House leaders reverse course, delay return to legislative work

After concerns were voiced by rank and file Democrats, House leaders announced on Tuesday that a plan to return to normal legislative business next week will be delayed, meaning a split decision in the Congress, as the Senate will resume work on May 4.

"We will not be meeting next week," House Majority Leader Steny Hoyer (D-MD) told reporters, citing rising Coronavirus case numbers in the Washington, D.C. metro area, and concerns voiced by the House Physician.

"The numbers in the District of Columbia are still going up," Hoyer said. "So, there's not a flattening of the curve."

Hoyer also cited growing cases in two immediate suburban counties in Maryland, and said the next major piece of Coronavirus legislation is not ready for votes on the House floor.

"We made a judgment that we will not come back next week, but that we hope to come back very soon," Hoyer added.

In the meantime, talks will continue between the two parties on possible changes to House rules to make it easier to conduct business during the pandemic.

The decision by House Democrats means there will be a split in the Capitol, as the House will continue to hold off on legislative work, while the Senate is slated to return on Monday.

In announcing plans to return, Senate Majority Leader Mitch McConnell did not outline any of the plans to safeguard the health of Senators, Senate staff, police, security, and other Capitol Hill personnel.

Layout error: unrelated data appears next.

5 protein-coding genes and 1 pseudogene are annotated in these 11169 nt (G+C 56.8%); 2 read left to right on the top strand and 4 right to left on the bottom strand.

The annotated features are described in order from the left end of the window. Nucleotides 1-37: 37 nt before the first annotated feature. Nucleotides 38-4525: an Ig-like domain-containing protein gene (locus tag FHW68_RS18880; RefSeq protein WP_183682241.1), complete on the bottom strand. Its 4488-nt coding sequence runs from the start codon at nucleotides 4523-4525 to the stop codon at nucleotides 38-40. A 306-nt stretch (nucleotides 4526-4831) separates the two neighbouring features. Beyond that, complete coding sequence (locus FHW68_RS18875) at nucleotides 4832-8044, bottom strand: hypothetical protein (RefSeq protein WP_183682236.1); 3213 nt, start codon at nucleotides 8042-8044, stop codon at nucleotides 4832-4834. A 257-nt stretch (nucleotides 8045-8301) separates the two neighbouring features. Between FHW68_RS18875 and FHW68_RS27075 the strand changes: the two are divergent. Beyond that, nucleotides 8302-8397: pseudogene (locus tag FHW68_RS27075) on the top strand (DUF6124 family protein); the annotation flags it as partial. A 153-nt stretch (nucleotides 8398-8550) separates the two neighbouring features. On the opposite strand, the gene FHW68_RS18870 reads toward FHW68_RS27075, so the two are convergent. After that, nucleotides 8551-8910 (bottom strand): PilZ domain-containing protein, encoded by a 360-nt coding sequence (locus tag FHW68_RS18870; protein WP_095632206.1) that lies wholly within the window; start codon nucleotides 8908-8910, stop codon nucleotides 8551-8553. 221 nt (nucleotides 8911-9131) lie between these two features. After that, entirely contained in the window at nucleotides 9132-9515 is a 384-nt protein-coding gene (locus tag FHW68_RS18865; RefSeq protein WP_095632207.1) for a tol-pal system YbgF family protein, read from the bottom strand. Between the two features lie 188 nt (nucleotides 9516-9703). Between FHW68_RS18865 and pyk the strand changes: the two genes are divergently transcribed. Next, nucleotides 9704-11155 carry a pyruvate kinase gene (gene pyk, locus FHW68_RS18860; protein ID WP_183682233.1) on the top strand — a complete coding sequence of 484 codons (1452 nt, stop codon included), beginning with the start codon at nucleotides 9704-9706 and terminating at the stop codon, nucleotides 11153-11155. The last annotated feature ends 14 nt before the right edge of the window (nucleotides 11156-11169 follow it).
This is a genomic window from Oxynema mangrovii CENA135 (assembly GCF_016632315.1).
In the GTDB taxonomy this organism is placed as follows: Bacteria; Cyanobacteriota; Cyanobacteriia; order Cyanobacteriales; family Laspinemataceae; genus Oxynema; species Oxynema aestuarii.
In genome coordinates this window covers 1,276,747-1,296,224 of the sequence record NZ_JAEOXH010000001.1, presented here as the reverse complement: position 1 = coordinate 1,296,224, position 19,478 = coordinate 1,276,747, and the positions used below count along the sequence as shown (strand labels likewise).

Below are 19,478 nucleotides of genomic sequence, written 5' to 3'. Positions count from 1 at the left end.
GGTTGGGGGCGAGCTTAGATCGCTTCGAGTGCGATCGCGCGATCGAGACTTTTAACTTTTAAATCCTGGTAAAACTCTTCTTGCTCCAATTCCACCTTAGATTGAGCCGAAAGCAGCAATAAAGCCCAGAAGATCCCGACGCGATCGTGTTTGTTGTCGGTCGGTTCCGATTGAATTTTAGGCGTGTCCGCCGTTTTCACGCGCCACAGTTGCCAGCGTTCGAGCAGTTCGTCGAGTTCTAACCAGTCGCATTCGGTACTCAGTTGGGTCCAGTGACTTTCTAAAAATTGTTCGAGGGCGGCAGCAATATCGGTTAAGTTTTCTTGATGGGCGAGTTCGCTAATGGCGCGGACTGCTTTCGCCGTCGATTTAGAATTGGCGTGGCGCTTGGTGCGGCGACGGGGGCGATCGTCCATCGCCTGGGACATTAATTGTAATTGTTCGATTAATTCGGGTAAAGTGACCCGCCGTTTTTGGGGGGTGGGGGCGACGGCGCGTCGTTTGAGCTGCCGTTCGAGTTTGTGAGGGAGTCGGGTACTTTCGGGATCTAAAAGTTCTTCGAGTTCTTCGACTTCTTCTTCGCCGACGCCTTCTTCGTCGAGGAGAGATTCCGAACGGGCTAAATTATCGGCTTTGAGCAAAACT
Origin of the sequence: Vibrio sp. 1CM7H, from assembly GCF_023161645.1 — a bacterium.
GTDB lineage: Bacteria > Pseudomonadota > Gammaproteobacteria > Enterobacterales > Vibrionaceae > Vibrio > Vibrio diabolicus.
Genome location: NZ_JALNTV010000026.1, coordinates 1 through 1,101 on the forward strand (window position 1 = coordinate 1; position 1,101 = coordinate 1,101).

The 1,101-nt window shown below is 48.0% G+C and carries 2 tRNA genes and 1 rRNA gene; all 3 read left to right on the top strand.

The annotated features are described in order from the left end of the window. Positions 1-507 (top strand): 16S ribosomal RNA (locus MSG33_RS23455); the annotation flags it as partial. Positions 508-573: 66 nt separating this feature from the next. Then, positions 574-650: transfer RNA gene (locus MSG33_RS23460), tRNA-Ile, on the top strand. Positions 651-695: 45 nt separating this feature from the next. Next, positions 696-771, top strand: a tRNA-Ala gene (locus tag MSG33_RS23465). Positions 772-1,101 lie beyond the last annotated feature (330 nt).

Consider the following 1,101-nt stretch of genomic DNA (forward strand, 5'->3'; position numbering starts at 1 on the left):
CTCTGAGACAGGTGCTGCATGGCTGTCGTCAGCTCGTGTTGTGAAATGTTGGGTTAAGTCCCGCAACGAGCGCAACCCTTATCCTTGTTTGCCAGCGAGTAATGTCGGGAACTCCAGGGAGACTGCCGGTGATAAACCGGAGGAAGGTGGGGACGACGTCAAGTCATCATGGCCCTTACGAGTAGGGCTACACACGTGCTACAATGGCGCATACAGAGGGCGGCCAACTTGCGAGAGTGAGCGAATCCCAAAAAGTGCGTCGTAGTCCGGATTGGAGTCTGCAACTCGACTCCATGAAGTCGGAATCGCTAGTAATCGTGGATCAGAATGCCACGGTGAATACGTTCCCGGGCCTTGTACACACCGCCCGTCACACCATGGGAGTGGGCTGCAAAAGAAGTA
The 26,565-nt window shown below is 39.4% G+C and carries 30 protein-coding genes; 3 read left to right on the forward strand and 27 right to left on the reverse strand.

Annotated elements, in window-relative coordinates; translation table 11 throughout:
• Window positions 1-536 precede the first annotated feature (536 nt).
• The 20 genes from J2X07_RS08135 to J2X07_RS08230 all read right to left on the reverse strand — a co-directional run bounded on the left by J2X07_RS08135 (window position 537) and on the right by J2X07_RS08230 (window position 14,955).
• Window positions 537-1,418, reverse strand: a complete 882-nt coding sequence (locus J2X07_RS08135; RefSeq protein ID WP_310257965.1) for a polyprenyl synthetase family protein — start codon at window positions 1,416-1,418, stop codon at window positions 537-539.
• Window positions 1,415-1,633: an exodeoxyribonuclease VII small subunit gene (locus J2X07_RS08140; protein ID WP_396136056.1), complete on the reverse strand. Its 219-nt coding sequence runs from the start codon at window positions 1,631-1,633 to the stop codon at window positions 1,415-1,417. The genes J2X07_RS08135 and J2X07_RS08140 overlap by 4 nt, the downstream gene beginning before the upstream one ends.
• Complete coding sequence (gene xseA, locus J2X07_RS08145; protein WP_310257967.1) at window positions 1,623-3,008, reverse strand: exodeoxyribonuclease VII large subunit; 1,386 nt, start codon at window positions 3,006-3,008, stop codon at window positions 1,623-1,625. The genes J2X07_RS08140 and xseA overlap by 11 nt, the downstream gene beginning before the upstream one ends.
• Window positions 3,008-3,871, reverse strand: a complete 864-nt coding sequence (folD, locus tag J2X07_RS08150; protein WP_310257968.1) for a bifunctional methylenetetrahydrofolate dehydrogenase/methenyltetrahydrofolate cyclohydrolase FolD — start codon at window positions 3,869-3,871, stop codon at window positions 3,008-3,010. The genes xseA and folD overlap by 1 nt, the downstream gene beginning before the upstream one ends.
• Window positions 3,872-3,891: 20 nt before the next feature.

Among the many questions to be considered - how many staffers would each lawmaker bring back to work on Capitol Hill? What kind of precautions would be needed at entrances to the Capitol and other Congressional buildings? How would social distancing impact the work of reporters - or even the work of police and security personnel?

"The House Physician's view was that there was a risk to members that was one he would not recommend taking," Hoyer said of the House decision to delay a return to the Capitol for regular business.

Washington, D.C. remains under a stay-at-home order until May 15.

Hoyer said another reason lawmakers would not be rushed back to Capitol Hill next week in the House was that work to shape a new Coronavirus relief bill is still ongoing.

While GOP Senators say they want action to limit Coronavirus liability for businesses, Hoyer made clear that would not be part of the immediate agenda for Democrats in the House.

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